Last decade was warmest on record in Europe
European temperatures in the last decade were 1.3 degrees Celsius above the pre-industrial average — the warmest since records began — according to new research by the European Environment Agency (EEA), the EU’s climate advisory body.
Their report finds that since 2002, rainfall has decreased in southern Europe, while increasing in the north, and there have been more extreme weather events. Meanwhile, the Greenland ice sheet, Arctic sea ice and many European glaciers are melting.
"Climate change is a reality around the world, and the extent and speed of change is becoming ever more evident," said Jacqueline McGlade, the EEA's executive director.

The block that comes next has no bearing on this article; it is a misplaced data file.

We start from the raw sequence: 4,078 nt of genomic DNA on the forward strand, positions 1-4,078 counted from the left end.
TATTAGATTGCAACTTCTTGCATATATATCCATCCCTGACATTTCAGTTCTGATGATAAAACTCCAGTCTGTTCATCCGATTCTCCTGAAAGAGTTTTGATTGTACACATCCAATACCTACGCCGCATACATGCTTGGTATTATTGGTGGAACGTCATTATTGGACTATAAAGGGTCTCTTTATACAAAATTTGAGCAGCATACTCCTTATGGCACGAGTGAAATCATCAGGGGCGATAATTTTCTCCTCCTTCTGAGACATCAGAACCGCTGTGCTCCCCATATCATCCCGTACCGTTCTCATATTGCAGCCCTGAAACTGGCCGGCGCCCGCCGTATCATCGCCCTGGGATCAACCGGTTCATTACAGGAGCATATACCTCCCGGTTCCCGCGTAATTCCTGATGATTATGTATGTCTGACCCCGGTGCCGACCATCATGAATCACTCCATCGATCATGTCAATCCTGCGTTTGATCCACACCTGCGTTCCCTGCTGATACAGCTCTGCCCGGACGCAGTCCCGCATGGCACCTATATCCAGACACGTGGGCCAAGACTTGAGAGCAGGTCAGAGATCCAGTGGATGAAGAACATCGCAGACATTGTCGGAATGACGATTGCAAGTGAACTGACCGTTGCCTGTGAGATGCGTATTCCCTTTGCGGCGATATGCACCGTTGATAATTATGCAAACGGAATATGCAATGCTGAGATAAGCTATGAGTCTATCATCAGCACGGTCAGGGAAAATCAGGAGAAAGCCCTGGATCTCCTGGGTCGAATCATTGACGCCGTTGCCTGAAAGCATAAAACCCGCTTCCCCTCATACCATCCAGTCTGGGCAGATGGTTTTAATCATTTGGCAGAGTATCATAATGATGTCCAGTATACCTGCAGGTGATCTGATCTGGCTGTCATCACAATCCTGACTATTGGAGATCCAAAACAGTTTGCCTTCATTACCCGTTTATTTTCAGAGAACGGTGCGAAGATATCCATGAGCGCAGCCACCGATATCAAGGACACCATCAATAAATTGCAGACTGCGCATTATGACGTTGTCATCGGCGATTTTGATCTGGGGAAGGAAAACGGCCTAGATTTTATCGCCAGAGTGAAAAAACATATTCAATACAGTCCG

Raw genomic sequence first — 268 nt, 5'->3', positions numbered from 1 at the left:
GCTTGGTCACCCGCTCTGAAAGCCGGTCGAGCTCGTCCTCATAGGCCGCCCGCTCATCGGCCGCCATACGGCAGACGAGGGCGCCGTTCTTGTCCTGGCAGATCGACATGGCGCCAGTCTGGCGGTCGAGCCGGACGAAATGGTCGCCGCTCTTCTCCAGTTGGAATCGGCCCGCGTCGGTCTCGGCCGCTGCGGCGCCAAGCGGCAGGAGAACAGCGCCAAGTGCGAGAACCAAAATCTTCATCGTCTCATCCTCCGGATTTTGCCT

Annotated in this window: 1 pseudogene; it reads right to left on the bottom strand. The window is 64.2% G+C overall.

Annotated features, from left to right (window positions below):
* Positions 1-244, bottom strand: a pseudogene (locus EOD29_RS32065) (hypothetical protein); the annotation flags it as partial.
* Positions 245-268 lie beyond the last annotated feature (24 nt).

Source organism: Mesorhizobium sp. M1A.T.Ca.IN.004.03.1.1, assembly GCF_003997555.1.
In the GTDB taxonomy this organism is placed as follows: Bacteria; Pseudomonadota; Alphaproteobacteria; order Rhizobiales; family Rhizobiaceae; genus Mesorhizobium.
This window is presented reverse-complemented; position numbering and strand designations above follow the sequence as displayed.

The EEA's report, 'Climate change, impacts and vulnerability in Europe 2012', says that accelerating climate change impacts will vary across the continent, with the Mediterranean hit by heatwaves, while northern Europe suffers coastal and river floods.
Heatwaves have increased in frequency and length over the last decade causing tens of thousands of deaths, according to the report. Several major droughts have been recorded in recent decades.
At the same time, global sea levels have risen by 3mm a year in the last 20 years, up from 1.7mm during the 20th century, an increase that is transforming Europe's coastal regions.
Renvyle Castle, Ireland via Shutterstock.
Read more at EurActive.